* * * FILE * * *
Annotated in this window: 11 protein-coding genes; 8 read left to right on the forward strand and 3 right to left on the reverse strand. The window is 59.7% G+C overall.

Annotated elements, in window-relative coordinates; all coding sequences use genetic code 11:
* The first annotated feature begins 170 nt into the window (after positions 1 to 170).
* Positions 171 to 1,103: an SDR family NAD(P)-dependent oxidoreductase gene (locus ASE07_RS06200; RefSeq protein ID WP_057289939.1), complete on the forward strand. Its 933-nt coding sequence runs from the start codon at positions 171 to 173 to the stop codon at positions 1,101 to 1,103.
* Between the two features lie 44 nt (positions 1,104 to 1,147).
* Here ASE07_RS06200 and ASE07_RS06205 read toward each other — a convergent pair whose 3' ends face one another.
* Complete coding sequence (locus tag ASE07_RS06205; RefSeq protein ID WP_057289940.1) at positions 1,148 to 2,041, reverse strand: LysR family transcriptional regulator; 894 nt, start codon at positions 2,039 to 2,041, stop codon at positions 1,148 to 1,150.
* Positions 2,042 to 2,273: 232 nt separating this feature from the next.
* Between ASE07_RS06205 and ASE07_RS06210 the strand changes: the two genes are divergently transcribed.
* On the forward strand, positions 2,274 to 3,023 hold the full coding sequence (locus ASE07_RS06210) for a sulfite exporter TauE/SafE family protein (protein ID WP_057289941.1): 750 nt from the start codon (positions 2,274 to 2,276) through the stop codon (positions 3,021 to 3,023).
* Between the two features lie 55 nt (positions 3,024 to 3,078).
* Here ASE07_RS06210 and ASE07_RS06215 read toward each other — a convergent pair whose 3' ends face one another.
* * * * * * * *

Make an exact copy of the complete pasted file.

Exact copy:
Annotated in this window: 11 protein-coding genes; 8 read left to right on the forward strand and 3 right to left on the reverse strand. The window is 59.7% G+C overall.

Annotated elements, in window-relative coordinates; all coding sequences use genetic code 11:
* The first annotated feature begins 170 nt into the window (after positions 1 to 170).
* Positions 171 to 1,103: an SDR family NAD(P)-dependent oxidoreductase gene (locus ASE07_RS06200; RefSeq protein ID WP_057289939.1), complete on the forward strand. Its 933-nt coding sequence runs from the start codon at positions 171 to 173 to the stop codon at positions 1,101 to 1,103.
* Between the two features lie 44 nt (positions 1,104 to 1,147).
* Here ASE07_RS06200 and ASE07_RS06205 read toward each other — a convergent pair whose 3' ends face one another.
* Complete coding sequence (locus tag ASE07_RS06205; RefSeq protein ID WP_057289940.1) at positions 1,148 to 2,041, reverse strand: LysR family transcriptional regulator; 894 nt, start codon at positions 2,039 to 2,041, stop codon at positions 1,148 to 1,150.
* Positions 2,042 to 2,273: 232 nt separating this feature from the next.
* Between ASE07_RS06205 and ASE07_RS06210 the strand changes: the two genes are divergently transcribed.
* On the forward strand, positions 2,274 to 3,023 hold the full coding sequence (locus ASE07_RS06210) for a sulfite exporter TauE/SafE family protein (protein ID WP_057289941.1): 750 nt from the start codon (positions 2,274 to 2,276) through the stop codon (positions 3,021 to 3,023).
* Between the two features lie 55 nt (positions 3,024 to 3,078).
* Here ASE07_RS06210 and ASE07_RS06215 read toward each other — a convergent pair whose 3' ends face one another.